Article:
Follow us on social media:
0:00 GM’s Barra Faces Big Problems
1:21 Cruise Continues in Japan, Dubai
2:36 NTSB Wants Speed Limiters in Cars
3:53 Judge Dismisses Lawsuit Against Tesla
5:07 Use A Phone to Buy Your Mercedes
5:31 Honda Invests in Making Batteries
6:09 NIO Hits 2,100 Battery Swap Stations
7:21 NIO Targets Maybach S-Class
7:57 ONE Gets into LFP Storage Business
8:23 Heat Pumps Help EVs In Cold Weather
This is Autoline Daily, the show dedicated to enthusiasts of the global automotive industry.
GM’S BARRA FACES BIG PROBLEMS
GM CEO Mary Barra probably can’t wait for this year to end. It hasn’t been a good one for her. First, GM’s EV launches have been riddled with production problems. Second, it just went through bruising contract negotiations with the UAW and ended up with a contract that will significantly raise its labor costs. And third, GM Cruise, its robotaxi business, ran into a buzz-saw of safety complaints in California. That led GM to stop all rides in the U.S. pending a review of its processes and procedures. Yesterday, Kyle Vogt, the tech entrepreneur who helped found and run Cruise, resigned from the company. So far this year Cruise has lost $2.6 billion. It still has $2.1 billion in cash, but that means it either has to start generating a lot more revenue or get a lot more investment before that money runs out. Not surprisingly, Wall Street doesn’t like what it’s seeing. GM’s stock is down 17% this year and its market cap has fallen to only $38 billion.
CRUISE CONTINUES IN JAPAN, DUBAI
But maybe GM’s pause with Cruise is just related to the American market. Reuters reports that Cruise is still testing its autonomous cars on public roads in Japan and Dubai, countries that are not known for their product liability lawsuits. As we said before, Mary Barra is probably shy when it comes to any kind of safety problem because of the disastrous way that GM handled its ignition switch defect nearly a decade ago. She has to tip-toe carefully. GM has poured billions into Cruise and Barra is counting on it to generate $50 billion a year in revenue by the end of the decade. So she has a lot riding on it, maybe even her job. But a study done by the Transportation Research Institute at the University of Michigan shows that Cruise robotaxis get in about one third fewer accidents than taxis with human drivers, which were operating within the same geo-fenced area. So even if robotaxis aren’t perfect, it looks like they’re still safer than cars with a human being behind the wheel.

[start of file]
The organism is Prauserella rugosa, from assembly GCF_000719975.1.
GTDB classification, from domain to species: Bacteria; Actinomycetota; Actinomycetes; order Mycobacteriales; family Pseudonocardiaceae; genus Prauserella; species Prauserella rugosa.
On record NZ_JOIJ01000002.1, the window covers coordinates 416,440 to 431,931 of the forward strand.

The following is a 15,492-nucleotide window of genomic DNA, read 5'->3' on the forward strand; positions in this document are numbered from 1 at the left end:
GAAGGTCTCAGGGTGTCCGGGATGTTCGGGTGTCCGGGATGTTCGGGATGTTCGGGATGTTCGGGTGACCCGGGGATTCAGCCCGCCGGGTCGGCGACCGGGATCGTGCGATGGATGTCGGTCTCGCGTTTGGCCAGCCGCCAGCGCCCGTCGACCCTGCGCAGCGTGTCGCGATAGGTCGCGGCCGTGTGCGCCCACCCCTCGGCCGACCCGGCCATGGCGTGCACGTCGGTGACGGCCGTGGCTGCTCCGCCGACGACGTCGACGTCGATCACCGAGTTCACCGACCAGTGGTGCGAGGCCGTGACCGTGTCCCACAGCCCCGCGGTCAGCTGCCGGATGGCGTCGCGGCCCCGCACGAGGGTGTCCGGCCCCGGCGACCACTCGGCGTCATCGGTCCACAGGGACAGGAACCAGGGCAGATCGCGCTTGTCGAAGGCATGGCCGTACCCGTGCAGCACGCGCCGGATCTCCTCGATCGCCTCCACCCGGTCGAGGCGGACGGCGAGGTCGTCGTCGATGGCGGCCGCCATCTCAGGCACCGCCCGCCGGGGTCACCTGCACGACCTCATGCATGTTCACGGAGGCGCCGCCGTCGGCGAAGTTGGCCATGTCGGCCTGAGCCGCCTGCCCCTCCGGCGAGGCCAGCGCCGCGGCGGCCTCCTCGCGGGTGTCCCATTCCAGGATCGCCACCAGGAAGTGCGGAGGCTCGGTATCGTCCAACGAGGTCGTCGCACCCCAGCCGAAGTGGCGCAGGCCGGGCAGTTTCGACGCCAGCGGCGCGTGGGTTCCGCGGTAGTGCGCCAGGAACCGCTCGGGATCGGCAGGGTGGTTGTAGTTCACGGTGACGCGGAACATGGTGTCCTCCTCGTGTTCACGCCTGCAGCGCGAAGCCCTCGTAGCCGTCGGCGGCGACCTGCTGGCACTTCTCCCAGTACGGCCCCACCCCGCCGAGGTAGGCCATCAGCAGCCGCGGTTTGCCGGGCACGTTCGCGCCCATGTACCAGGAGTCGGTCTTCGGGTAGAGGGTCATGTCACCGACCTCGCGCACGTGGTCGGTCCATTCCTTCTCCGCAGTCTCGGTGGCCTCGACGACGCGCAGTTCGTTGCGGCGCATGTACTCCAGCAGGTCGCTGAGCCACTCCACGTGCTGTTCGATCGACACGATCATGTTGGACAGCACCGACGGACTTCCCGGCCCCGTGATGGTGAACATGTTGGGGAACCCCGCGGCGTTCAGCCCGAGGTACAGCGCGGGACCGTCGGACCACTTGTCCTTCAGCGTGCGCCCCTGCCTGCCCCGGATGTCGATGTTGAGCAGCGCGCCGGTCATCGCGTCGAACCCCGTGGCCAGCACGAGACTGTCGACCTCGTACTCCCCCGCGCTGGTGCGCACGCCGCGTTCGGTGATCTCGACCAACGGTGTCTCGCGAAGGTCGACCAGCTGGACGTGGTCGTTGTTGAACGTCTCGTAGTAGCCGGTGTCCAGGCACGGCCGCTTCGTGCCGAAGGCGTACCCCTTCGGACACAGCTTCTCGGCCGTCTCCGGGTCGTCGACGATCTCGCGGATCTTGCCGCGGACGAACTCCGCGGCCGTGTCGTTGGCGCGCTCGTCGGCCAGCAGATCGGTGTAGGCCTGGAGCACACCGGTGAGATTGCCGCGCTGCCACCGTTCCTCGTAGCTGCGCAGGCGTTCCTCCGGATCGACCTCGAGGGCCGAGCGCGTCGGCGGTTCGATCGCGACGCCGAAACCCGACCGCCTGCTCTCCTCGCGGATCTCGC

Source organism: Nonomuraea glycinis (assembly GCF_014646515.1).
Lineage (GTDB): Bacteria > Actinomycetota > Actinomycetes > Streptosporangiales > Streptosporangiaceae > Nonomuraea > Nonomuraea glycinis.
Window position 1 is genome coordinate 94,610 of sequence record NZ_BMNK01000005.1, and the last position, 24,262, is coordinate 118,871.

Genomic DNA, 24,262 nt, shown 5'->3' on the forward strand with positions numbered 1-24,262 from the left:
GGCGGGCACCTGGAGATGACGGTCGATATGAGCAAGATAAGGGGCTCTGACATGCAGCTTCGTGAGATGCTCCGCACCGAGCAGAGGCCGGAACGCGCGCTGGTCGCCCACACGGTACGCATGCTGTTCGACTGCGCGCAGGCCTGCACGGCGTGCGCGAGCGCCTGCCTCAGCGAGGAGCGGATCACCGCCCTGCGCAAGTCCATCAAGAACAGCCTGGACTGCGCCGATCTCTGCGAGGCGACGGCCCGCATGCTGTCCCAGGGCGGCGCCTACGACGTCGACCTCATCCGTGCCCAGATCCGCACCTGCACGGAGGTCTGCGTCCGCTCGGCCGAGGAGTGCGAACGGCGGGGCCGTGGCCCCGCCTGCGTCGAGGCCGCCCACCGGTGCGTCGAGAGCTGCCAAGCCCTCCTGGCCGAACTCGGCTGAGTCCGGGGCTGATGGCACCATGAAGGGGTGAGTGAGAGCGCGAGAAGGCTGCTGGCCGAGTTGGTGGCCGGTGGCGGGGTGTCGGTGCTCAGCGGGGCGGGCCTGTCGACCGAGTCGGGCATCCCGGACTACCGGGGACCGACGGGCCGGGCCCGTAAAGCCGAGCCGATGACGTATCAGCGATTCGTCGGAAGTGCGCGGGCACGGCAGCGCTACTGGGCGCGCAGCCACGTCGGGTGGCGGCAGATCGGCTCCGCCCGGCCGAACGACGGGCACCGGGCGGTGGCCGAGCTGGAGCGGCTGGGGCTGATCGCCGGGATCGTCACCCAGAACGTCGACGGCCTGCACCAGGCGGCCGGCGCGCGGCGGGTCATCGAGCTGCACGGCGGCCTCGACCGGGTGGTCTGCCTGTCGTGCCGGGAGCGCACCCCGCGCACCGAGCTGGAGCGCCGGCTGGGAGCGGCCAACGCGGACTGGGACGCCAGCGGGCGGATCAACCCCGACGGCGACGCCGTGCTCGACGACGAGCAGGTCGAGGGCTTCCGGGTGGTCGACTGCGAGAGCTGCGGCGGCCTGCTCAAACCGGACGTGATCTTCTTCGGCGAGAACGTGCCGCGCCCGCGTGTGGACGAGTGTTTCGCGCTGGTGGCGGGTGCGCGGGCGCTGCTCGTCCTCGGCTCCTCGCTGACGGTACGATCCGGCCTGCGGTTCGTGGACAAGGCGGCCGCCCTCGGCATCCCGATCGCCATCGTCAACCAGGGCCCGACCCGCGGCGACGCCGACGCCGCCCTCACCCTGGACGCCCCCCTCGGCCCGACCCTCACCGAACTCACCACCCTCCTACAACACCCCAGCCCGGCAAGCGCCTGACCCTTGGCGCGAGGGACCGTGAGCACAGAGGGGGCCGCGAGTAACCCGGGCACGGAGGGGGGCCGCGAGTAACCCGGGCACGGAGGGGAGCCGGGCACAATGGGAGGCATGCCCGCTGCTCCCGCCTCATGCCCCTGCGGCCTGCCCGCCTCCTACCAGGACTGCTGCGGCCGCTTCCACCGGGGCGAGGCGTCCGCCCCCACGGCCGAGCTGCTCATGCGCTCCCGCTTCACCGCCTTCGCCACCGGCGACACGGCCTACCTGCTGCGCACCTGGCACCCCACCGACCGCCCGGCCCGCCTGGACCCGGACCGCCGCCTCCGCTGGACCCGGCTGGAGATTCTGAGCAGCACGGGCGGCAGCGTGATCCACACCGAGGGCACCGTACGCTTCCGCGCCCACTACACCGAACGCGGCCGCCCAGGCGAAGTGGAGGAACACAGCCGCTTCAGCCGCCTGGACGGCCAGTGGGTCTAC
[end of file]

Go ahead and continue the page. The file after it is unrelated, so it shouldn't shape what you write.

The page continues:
NTSB WANTS SPEED LIMITERS IN CARS
Speaking of safety, the National Transportation Safety Board wants NHTSA to mandate speed-limiters in cars to help prevent speeding. The NTSB is citing a fatal crash in Las Vegas where a driver was traveling 103 MPH in a 35 MPH zone and ran a red light, striking a minivan and killing a family of seven. The driver, who also died in the crash along with a passenger, was found to be high on PCP and cocaine. The NTSB doesn’t have the authority to make new laws and regulations, so it’s calling on NHTSA to mandate technology that would warn drivers if they’re driving above posted speeds or even automatically reduce a car’s speed to the limit. The NTSB also wants more educational campaigns about speeding, tougher punishments for speeders and make speed-limiter technology a part of the New Car Assessment Program rating system. But we think mandating speed-limiters could be dangerous. For just one example, what about those times when you’ve got to stomp on the gas to avoid getting hit by another vehicle?
JUDGE DISMISSES LAWSUIT AGAINST TESLA
An antitrust lawsuit against Tesla was dismissed by a U.S. Judge. The suit accused Tesla of forcing customers to pay high prices and endure long wait times for repairs because the EV maker monopolized the market for maintenance and replacement parts. The complaint also said Tesla vehicles must be repaired at approved service centers and can only use Tesla parts. But the judge dismissed the suit because she said the plaintiffs couldn’t prove they were unaware of the problem before they bought their vehicle and the judge said they didn’t prove Tesla forced them into using its services and parts.